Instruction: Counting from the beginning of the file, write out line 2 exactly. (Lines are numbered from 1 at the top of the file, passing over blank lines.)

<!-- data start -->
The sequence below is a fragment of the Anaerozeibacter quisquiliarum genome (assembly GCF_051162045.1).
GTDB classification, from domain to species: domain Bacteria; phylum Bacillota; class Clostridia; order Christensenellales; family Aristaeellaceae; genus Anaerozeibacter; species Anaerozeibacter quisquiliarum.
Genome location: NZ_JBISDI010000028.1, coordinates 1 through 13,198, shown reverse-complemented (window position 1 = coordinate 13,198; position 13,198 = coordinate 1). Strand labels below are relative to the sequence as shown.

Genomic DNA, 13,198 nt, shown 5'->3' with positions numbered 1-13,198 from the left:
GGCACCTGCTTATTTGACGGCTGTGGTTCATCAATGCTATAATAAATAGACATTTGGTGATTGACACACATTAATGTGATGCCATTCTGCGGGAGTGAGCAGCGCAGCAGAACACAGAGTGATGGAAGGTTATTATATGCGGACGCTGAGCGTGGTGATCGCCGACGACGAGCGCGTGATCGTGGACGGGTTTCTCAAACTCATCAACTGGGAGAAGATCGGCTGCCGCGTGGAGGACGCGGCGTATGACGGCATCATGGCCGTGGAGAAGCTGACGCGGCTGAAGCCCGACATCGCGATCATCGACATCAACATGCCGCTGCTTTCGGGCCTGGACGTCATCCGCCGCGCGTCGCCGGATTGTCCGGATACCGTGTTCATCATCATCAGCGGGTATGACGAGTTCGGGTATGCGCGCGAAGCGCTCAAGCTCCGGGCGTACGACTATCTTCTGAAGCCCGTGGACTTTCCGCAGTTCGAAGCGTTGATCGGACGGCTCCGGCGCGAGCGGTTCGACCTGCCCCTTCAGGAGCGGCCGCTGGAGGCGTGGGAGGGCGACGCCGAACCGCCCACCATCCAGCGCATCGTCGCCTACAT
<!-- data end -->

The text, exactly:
GTDB classification, from domain to species: domain Bacteria; phylum Bacillota; class Clostridia; order Christensenellales; family Aristaeellaceae; genus Anaerozeibacter; species Anaerozeibacter quisquiliarum.